Here are some perceived problems and recommendations. My recommendations are coming from a total newbie, so they are fairly worthless.
This post is about barriers to adoption and will be the most negative of this series. I will be dropping some fbombs.
Let’s start with some nice things… we’ll get to the constructive feedback soon enough
LDAP is a protocol, not an API. This is actually really cool and very in-fashion.
LDAP directories are distributed (in more than one way), sweet.
Another cool thing about LDAP is that records can have some flexibility to their schema, but they still have a schema. You can augment a record with an “auxiliary” type. Types can have mandatory and optional elements. Ad-hoc elements aren’t allowed, they must be in a schema. This seems like a sweet spot for some classes of data storage solutions.
For such an ancient and storied beast, OpenLDAP gets many things right. If you were to re-launch it as a new NoSQL project, written in NodeJS, you’d probably get some love. Developer’s love the new hawtness.
Problem: Bizarre keywords
Technically these aren’t keywords, but to a programmer just encountering LDAP, that is what they seem like.
Attributes are standardized and have inconsistent and wacky names. As a programmer, I’m used to creating my universe on top of a standard library. A programmer approaching data and data definitions… I make that up as I go, right?
What the fuck is a dn. Oh it’s a distinguished name. Well… how … distinguished.
A DN is like an ID or a KEY. People know those terms. It’s okay if it isn’t technically accurate. Humans remember a good story over a technically accurate story.
dn = distinguishedName… Okay, so everything is supper abbreviated, I can dig it… Let’s see O=Acme Services, telephoneNumber=+1 800 555 9834, postalAddress= 98177, l=Seattle…
What, what? Inconsistent much? So it appears that objectclasses and attributetypes can have multiple aliases.
o is an alias for OrganizationName and l for localityName.
Tweet you’ll never see:
OH: Hey @Jill, I forgot, which localityName do you live in again? #onthebus
This causes my WTF/minute to spike. I imagine one of the following created these names:
- Regional oddity
- Authors crashed on earth in space pod
- The authors took a break from speaking Esperanto long enough to form a quorum and vote in the schema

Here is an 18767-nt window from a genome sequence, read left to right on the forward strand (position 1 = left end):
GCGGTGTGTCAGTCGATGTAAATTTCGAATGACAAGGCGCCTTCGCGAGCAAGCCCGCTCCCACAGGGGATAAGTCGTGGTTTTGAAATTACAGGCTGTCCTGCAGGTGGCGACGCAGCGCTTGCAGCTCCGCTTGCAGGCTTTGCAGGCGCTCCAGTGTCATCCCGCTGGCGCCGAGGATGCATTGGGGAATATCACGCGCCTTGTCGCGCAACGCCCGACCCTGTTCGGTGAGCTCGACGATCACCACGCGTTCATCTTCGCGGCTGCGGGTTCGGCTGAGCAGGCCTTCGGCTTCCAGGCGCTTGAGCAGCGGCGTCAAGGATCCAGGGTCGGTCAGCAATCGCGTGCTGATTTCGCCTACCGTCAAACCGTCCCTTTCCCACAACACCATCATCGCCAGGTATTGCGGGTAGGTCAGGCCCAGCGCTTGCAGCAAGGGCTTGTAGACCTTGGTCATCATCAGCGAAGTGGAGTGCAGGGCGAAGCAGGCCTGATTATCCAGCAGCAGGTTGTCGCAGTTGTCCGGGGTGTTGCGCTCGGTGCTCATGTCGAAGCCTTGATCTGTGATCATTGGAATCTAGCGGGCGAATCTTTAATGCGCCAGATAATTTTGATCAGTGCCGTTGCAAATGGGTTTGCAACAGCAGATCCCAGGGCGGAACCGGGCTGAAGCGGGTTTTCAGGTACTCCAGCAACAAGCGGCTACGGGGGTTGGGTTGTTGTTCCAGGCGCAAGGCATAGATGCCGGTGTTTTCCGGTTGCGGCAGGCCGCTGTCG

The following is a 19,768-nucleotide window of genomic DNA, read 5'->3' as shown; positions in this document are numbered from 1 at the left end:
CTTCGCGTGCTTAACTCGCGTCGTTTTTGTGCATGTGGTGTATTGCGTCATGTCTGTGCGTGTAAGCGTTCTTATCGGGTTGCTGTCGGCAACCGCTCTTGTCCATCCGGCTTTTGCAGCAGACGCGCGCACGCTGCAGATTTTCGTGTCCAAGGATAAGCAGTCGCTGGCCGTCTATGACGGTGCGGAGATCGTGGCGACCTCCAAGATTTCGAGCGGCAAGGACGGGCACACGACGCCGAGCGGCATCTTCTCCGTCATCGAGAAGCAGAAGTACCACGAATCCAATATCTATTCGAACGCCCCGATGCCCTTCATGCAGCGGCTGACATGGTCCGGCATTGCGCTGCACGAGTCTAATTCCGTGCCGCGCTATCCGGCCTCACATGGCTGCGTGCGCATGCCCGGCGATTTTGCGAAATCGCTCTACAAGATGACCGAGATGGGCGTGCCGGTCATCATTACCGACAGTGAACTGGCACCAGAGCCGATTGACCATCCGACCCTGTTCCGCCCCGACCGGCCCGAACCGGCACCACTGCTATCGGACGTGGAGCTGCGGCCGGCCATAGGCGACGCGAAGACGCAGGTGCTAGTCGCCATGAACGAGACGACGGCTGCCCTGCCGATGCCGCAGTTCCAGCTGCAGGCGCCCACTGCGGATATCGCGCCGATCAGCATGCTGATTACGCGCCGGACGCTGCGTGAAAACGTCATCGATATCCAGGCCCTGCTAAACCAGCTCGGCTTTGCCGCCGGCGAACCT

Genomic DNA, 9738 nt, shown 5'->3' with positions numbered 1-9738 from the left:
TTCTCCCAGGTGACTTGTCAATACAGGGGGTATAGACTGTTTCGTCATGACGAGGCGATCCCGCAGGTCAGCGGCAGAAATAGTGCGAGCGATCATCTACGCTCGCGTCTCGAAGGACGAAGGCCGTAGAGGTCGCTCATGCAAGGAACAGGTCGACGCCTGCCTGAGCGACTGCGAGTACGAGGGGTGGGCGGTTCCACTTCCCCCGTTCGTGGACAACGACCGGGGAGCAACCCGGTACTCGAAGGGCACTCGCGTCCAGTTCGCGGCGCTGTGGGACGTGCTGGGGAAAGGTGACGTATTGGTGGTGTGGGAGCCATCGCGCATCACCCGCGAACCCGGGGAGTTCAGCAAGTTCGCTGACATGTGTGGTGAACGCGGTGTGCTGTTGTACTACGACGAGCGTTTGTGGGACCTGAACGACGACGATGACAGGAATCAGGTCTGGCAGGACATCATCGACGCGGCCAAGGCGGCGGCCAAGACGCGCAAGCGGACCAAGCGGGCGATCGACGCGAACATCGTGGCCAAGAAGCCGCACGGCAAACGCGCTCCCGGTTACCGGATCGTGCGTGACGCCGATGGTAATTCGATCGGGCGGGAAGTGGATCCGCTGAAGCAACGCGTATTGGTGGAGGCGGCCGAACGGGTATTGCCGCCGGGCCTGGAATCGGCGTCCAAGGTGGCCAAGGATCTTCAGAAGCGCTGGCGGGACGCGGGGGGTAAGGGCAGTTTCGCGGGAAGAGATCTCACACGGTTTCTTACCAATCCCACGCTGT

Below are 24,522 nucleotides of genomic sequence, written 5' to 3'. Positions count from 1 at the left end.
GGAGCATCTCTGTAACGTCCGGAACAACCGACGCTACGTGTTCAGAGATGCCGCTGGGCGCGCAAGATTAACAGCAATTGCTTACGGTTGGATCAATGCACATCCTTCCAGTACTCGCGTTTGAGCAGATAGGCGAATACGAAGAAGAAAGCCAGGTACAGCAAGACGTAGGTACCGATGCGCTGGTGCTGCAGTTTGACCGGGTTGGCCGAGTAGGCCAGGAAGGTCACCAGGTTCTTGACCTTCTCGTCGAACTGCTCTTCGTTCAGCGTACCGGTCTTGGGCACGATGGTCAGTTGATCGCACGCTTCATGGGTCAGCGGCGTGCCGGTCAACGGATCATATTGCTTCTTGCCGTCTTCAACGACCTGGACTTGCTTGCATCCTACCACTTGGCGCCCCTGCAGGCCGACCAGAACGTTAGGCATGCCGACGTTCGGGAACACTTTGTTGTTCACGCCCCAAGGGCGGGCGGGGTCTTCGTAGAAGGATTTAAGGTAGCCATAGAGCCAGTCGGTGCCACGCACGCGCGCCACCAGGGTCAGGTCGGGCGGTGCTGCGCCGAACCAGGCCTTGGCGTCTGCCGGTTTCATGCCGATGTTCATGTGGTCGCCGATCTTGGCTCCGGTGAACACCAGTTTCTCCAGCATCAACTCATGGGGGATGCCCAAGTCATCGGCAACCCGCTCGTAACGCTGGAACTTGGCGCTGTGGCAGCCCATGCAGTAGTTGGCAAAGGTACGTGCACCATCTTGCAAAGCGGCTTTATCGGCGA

- Maybe that schema was baked in a BOF at DirectoryCon in Atlantis 1872
Who knows… once you grok the names and the semantics, it’s all good.
Why do I see o and O used for attributetype names? Because it’s case-insensitive. Like Windows 3.1.
Objectclasses and AttributeTypes may have multiple names. Always use the
most descriptive name or invent aliases that aren’t totally fucked. Don’t use more than one alias. I know naming things is hard.
It’s very hard to ‘view source’ on an existing app and understand WTF is a dn… These things are buried deep in the system in .schema or .ldif files. When you read them, they read like a Dewey Decimal’s Bureaucratic Vision of the New World Order.
I haven’t found a really good document or manual of the existing standardized schemas. One that makes it easy to see data types, reasons they exist, etc. I have to resort to greping the schema files or browsing via Apache Directory Studio.
Problem: LDAP Directories do too much
I can sympathize with the successive generations of decisions that went into creating LDAPv3.
In system design there are lots of hard decisions around when to separate policy (application level minutia) from application (or service). What do you
- Bake in?
- Make Controllable programatically?
- Make Configurable?
LDAP makes very different design decisions (than say a SQL92 DB) in terms of what is provided via the LDAP protocol vs what is Application level or what should be provided by other tools.
An Example is Search.
LDAP schemas encode what is a valid search strategy, instead of delegating this
to a search layer outside of the LDAP Schema (or at outside of LDAP entirely)…
Oh my. Wanna swap out Sphinx for elasticsearch? It’s not that type of party.